Shearing of juvenile hedges in mid-Summer and again in late Fall encourages growth of side shoots which allows the individual trees in your hedge to grow toward one another, creating a lush, solid hedge.  To maximize side growth branches at the top of the hedge get cut shorter than those at the bottom, allowing even exposure of all branches to sunlight.  By shaping the bottom of the hedge wider than the top, growth at the base of your hedge is maintained, keeping it looking thick and healthy and allowing it to shed snow more effectively in the winter.  Hedges with thin or ‘see through’ bases occur when this practice is not followed.

If your hedge has been ignored for several years you can still bring it under control by removing up to 1/3 of its foliage each year until it looks the way you want it to.  Again, tapered pruning is essential to help any sunlight starved bald spots at the base regain growth.  The best tool for pruning is a simple set of sharp shears or a hedge trimmer.  Although gas types are the most powerful, electric and rechargeable battery powered hedge trimmers can be useful for small hedges, bearing in mind that electric models are limited by the length of their cords, and rechargeable models limited by the duration of their charge (usually about 25 minutes).

 

Ideal Hedge Height

Determining the ideal height of your hedge is important and the best way to do this is to identify what you would like your hedge to cover.  As a privacy fence, the most popular size hedge is one that is 4 – 5 feet in height, or the same height as a chain link fence.  If your intention is to conceal a 7-foot high fence however, your hedge would need to be maintained at this height.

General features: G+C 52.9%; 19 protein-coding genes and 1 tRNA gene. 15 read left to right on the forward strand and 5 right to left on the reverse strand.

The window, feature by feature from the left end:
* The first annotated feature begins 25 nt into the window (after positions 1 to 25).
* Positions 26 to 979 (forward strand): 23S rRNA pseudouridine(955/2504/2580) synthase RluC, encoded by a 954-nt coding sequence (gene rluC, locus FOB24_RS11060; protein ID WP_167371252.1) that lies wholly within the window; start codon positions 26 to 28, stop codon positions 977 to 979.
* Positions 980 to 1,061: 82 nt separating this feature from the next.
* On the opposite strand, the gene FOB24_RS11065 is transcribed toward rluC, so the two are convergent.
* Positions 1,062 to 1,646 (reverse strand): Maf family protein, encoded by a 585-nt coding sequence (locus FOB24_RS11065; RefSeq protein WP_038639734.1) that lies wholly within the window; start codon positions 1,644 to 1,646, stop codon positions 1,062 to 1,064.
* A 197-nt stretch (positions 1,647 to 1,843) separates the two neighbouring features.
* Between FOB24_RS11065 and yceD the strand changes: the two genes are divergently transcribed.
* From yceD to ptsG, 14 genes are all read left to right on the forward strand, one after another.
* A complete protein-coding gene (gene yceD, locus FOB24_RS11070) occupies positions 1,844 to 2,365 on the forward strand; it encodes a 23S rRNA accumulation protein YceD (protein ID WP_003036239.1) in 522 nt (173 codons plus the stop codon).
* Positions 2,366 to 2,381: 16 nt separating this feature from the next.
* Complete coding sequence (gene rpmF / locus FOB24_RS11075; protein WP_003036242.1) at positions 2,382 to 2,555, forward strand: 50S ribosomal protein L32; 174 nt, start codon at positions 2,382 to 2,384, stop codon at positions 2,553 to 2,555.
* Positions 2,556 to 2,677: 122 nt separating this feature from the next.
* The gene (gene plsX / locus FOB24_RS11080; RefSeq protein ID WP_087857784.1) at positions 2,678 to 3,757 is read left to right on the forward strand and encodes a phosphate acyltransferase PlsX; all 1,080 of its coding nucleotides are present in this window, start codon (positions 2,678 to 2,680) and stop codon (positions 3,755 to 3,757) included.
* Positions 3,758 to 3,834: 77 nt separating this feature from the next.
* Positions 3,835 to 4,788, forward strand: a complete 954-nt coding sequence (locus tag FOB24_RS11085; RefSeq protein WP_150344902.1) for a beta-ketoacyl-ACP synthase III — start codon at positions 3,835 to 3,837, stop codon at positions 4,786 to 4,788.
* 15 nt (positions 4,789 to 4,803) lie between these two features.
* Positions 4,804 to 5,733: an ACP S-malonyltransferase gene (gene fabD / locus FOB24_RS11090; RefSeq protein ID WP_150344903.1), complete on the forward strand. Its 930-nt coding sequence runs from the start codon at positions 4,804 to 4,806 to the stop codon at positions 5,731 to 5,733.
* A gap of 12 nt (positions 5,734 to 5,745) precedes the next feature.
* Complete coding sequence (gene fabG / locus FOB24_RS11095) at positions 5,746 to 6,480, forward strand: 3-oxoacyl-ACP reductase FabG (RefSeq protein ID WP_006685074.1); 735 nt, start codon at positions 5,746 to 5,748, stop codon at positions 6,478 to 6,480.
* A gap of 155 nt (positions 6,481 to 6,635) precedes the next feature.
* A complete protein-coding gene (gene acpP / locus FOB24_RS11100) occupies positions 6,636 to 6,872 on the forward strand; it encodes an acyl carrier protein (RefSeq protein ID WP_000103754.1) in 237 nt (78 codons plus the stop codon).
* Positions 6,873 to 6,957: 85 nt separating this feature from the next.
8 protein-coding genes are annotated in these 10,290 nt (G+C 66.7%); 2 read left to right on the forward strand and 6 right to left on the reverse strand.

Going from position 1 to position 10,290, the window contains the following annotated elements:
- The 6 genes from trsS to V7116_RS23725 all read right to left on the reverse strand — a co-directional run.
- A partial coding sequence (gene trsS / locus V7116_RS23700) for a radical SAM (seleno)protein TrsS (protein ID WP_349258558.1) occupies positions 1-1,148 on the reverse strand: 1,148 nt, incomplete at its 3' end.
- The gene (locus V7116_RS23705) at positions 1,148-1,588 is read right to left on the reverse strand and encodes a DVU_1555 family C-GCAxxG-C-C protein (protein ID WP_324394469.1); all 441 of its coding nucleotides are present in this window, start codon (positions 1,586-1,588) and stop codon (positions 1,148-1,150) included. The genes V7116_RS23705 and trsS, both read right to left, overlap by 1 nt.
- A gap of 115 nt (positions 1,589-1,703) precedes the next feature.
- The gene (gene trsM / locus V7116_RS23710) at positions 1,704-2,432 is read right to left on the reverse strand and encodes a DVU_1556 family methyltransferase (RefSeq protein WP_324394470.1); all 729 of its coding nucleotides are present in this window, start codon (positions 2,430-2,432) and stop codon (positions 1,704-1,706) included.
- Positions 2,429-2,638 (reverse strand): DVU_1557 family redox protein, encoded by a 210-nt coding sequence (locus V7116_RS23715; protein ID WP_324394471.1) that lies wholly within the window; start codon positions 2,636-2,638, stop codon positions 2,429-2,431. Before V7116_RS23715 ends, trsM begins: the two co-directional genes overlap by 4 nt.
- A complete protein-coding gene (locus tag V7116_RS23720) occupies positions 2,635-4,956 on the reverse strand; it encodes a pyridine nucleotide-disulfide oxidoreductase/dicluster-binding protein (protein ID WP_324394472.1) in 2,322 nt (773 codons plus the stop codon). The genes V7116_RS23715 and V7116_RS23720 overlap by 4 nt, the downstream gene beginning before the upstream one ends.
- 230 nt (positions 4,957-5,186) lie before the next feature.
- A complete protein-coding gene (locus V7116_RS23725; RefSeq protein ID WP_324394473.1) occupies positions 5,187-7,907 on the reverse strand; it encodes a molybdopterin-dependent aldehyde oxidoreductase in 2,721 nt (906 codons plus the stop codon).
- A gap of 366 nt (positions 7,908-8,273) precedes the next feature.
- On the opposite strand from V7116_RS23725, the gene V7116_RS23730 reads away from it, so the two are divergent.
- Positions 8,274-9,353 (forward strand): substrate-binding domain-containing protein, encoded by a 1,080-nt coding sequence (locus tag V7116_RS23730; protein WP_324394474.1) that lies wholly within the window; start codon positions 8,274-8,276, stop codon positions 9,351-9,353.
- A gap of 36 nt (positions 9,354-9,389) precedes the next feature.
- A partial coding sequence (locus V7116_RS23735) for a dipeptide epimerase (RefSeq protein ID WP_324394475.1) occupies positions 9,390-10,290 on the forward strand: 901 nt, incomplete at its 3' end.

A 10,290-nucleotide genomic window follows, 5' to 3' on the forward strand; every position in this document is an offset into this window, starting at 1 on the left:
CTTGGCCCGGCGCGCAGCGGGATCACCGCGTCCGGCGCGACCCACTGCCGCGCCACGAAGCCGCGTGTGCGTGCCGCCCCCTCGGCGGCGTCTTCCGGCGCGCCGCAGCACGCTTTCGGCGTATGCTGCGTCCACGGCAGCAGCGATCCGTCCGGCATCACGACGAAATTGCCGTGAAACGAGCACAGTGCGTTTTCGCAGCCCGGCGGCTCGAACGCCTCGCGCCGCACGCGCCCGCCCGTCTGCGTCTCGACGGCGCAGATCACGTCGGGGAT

Feeding and Watering

Whatever height you set to maintain your hedge at, it will require proper feeding.  This should occur prior to the commencement of its growth cycle in early Spring, after trimmings, and in late Fall so that life sustaining nutrients get delivered to its root system before going into dormancy for the winter months.  Ideally, the best fertilizer for cedar hedges is bloodmeal (high in nitrogen), sheep manure and/or Miracle Gro.  (Be sure to follow label directions closely).

The final component in a well-balanced hedge maintenance program, is water and mulch.  Sun tends to dry out the base of cedars, so applying cedar mulch around the base of your hedge, coupled with regular watering, will help maintain soil moisture assuring proper rooting and growth.   Apart from providing excellent water retention, cedar mulch is also an effective barrier against weeds which, left uncontrolled, will steal essential water and nutrients from the roots of your hedge.

During their first year of life, your cedars should be watered every evening for a period of 30-45 minutes with a soaker hose on a timer.  (A gentle hose setting will prevent soil erosion and ensure equal coverage for all trees.)  After this first year, water should continue to be applied during the evening at a saturation rate that will keep the soil moist at all times.   During dry summer periods or in the Fall (prior to the ground freezing) extra water should be given to your cedars to help them weather drought and store water for the long winter months.  Yes, whichever way you measure it, cedars require a lot of water and without it they will decline rapidly.  So, don’t be shy.  You can never over-water your hedge!

Regardless of whether you have a boxwood, cedar or flowering shrub hedge, Kodiak can help you trim and maintain it.  Feel free to call us at any time for more information or to get a free, no-obligation quote.